Since I now know what it feels like to rely on blog posts to know what’s happening in E131, I will do my best to report daily. So forgive me now if I’m redundant tomorrow.

Until then… peace.

Wednesday, May 07, 2008

One tough cookie!

Imagine the worst tooth ache or mouth sore you have ever had. Take that, multiply it by 20, and then imagine that the pain is all over your mouth, throat, down your esophagus and in your stomach. This is called mucisitis and it is caused by one of the chemo’s Erica is being given.

Imagine waking up every morning knowing that all you have ahead of you for the day is a constant battle against pain, nausea, and the sleepiness and “drug brain” that comes with all of the pain medications. This has been Erica’s reality for the past week and will be her reality for the next week or so.

Imagine being a prisoner of your body. Not knowing from one moment to the next whether or not you are going to have to throw-up, use the bathroom, or succumb to sleep with absolutely no warning.

Her BMT team comes in every day telling her that she is doing well and that everything that is happening is “to be expected,” but that doesn’t help relieve her pain. She is facing each day with all the strength and determination she has, but as each day passes, it gets a little less.

The past few days have been a balancing act of finding the proper dosage to manage her pain but not so much that she is loopy and out of it. We have yet to find that right balance. There are moments where her head is clear and her pain isn’t too bad. But the majority of her time right now is spent sleeping off all of the meds. All that she can really do right now is just get through it.

Her white blood cell count will start coming back up (it is currently at .1 and we need it to be 4.0-11.0) and once that happens her body will start healing itself and she will start to feel better. The plan is for her body to start healing mid to late next week, to re-introduce foods and have her keep them down, and to keep her infection free. Once that happens she will be able to head home.

There is no way around it, the girl is one tough cookie. She has her weak moments but I think, scratch that, I know they are fewer than most of the rest of us would have. In comparison to the darkest days of her chemo-induced depression back in Boston, she is coping very well. However this round of nastiness (sorry but there is no better word to describe it) is throwing her for a loop.

Since her white blood cell count is still non-existent, visitors are still a no-no, but rest assured that she is being very well taken care of by her Mama. Judy is an angel in the true sense of he word and is doing an amazing job caring for our girl. If any of you have a moment, please take the time to send her a little note or picture. Mail time is her favorite time of the day and she still has plenty of wall space here in E131.

Erica’s mailing address:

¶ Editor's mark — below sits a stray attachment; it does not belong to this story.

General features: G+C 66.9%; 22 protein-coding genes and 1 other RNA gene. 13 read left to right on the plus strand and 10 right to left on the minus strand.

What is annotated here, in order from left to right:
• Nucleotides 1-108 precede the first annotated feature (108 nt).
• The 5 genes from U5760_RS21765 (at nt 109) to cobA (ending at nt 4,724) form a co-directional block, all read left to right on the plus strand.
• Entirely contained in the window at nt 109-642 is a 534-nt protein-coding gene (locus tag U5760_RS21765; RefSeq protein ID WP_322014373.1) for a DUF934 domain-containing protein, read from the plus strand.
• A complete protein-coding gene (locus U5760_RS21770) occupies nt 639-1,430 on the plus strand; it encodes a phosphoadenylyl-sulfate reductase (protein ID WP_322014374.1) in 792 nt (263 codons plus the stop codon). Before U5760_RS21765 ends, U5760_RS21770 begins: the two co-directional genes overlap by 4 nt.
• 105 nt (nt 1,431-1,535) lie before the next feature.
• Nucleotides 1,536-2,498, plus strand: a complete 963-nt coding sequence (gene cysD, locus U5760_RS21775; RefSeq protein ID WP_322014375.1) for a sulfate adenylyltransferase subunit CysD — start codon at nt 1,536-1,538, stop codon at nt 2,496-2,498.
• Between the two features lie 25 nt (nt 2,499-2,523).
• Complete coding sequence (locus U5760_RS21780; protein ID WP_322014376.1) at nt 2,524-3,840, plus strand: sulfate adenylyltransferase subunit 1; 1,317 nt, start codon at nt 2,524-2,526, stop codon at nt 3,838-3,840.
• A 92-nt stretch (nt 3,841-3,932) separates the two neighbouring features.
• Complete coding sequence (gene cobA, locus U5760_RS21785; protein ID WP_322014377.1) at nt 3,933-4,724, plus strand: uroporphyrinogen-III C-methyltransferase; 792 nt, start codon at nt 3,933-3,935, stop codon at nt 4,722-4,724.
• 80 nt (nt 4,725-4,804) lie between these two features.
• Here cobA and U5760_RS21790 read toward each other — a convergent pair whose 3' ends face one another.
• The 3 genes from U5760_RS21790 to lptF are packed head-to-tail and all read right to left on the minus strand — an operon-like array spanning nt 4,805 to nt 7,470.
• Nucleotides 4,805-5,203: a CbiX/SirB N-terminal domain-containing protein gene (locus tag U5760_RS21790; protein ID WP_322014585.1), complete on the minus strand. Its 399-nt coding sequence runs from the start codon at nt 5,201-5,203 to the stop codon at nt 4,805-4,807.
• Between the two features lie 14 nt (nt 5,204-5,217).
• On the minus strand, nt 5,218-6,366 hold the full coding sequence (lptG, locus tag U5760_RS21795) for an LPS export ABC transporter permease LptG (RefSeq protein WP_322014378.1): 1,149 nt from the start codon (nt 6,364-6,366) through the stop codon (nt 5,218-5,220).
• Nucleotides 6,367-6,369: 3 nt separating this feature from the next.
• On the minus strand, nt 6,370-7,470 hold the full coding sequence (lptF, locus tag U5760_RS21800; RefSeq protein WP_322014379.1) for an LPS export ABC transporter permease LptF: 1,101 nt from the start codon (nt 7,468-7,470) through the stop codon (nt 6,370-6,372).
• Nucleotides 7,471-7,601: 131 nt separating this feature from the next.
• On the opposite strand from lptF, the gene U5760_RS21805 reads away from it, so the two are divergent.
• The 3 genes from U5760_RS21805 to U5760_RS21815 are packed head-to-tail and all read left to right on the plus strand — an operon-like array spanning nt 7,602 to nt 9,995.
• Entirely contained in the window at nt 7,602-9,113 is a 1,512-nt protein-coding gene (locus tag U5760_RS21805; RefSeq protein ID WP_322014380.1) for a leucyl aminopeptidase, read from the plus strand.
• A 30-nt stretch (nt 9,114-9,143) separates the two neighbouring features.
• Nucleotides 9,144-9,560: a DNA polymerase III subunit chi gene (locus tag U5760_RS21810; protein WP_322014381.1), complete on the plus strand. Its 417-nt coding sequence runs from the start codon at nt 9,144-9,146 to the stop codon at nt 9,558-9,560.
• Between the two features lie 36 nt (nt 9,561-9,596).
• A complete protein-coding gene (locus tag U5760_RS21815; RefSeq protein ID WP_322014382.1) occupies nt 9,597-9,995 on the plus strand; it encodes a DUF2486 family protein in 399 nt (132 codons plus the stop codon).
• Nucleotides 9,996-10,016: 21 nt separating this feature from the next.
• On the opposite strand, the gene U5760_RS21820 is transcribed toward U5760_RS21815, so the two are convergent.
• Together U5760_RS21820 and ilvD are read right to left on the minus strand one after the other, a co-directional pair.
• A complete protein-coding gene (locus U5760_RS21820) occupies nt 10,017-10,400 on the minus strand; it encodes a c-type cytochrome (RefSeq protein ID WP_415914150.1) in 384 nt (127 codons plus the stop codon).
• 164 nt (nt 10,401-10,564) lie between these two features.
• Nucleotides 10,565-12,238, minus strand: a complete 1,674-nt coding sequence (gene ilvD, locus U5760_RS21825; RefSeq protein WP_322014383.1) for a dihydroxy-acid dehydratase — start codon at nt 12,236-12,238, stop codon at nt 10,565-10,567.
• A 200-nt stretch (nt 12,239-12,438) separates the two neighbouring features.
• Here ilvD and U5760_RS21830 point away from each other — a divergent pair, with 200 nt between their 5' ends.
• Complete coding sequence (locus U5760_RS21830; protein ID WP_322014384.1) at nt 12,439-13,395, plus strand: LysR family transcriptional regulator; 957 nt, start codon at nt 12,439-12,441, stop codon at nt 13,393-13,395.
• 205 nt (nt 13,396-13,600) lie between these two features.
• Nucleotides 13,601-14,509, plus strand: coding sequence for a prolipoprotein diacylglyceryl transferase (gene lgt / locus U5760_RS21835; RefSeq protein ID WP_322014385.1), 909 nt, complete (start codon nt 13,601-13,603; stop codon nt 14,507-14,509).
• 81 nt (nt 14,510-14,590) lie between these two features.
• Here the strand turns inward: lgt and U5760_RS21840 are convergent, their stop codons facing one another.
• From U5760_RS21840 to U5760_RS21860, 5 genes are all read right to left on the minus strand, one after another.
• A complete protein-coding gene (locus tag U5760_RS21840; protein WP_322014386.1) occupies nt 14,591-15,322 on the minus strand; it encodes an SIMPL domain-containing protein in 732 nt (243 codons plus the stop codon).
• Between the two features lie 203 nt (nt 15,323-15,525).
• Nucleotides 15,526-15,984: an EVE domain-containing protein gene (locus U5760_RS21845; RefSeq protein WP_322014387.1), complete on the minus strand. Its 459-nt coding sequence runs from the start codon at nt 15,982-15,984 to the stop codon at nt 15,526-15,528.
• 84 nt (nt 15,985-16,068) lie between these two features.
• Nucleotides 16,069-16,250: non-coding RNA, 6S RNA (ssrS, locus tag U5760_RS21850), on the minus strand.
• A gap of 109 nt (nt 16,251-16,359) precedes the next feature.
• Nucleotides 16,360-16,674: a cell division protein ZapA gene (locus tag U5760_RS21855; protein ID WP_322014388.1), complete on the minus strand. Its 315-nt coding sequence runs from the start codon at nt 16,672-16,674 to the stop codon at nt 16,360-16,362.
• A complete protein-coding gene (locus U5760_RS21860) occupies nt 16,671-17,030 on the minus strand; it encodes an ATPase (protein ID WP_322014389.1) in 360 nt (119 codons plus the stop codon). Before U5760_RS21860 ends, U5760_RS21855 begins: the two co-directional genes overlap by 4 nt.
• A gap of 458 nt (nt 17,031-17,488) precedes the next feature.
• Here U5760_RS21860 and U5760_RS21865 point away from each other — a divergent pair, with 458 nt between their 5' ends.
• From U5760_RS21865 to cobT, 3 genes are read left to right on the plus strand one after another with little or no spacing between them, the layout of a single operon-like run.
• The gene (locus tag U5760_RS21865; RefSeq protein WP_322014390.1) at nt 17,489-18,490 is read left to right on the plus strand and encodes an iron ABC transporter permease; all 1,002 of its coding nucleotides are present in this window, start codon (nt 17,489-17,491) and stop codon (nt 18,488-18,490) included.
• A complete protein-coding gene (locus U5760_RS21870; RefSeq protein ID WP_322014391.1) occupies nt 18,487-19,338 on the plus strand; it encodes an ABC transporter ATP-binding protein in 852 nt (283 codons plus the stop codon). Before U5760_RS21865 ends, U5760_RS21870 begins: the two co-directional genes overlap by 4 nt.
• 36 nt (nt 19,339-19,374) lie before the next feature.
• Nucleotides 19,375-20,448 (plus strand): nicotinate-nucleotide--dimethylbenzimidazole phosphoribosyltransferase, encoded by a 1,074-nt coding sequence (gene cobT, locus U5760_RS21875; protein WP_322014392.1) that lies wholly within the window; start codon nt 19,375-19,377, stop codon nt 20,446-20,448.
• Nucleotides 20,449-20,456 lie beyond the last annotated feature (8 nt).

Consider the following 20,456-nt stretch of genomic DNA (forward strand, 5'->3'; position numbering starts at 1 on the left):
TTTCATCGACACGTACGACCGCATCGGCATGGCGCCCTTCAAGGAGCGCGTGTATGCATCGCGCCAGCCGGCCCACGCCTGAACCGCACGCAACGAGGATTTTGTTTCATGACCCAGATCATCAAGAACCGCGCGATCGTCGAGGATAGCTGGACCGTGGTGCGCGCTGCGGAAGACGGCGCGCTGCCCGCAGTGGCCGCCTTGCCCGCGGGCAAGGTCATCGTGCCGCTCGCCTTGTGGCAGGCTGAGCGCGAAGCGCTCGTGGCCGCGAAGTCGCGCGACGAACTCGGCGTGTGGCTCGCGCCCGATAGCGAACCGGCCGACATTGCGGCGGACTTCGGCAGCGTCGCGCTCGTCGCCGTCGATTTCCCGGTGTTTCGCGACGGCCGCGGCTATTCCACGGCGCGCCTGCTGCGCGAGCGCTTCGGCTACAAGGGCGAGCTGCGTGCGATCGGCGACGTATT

Stanford Hospital and Clinics
Attn: Erica Murray, E131
300 Pasteur Drive
Stanford, CA 94305

Sunday, May 04, 2008

A Body in Escrow

We all have no more permanent real estate than our bodies. We go to school and the gym to make home improvements; we slather on cremes to protect the decks from weather-induced decay; we sometimes find infestations that only professional pest control can heal.

And once in a while, only rarely, we put our bodies up for sale. You've tried everything else, and the only recourse left is to transplant out the current family and hope that a new one will treat your number one asset a little better than you can.

My body had been on the market since February 2006. Despite the nine-million registered home-seekers, I could not find that perfect match. Finally, my real estate agent team suggested that I settle for this European woman who loves busy clashing wallpaper and piles of unorganized clutter. I had to suck it up that the new person running the show at my house wouldn't be my perfect decoration match, but maybe crazy wallpaper is coming back into style?

So we shook hands on April 29 and she immediately started bringing her belongings into the house. We agreed that she wouldn't officially move in nor move in her family and pets until my house and I felt a little more comfortable that they would somewhat respect the way I'd had things for the past 28-years. So, we're keeping some chemotherapeutic controls on her and her polka-dot mauve prints. Then, if we're all ready, she'll move in and start really taking over the place starting around May 14.

In the meantime, this period of escrow has turned my abode topsy-turvy. I'm trying to be the best hostess possible, but I'm operating in Opposite Land. All the things you'd normally be advised to do during difficult transitions do not apply here.
  • "Eat nourishing foods and drinks." I'm not eating anything, food consumption being quite the awkward sacrifice for a gal who loves to shop for, prepare, cook, share, and eat for three squares per day.
  • "Try to keep your blood pumping for both psychological and physical finesse." No exercise. Being confined to one room is rather limiting in the mileage category.
  • "Go soak up some Vitamin D." Sunshine will be a danger to me for the next year because my skin will be very sensitive and Graft V Host Disease often manifests itself in the skin.
  • "Laughter is the best medicine", true, but when you have sores and mucusitis, a peal of laughter can lead literally to tears.
  • "Rely on your family and friends." Friends help people through their trials normally, but without a functioning immune system, I have to restrict the contact I have with people severely.
  • "What's good for the bottle,..." When I see someone nonchalantly toss a glass can into the regular trash, I cringe. Recycling has been drilled into me as an easy civil responsibility. However, at the hospital, the utmost in cleanliness takes precedence and so I am having to retrain my brain to toss out perfectly good items. Ouch.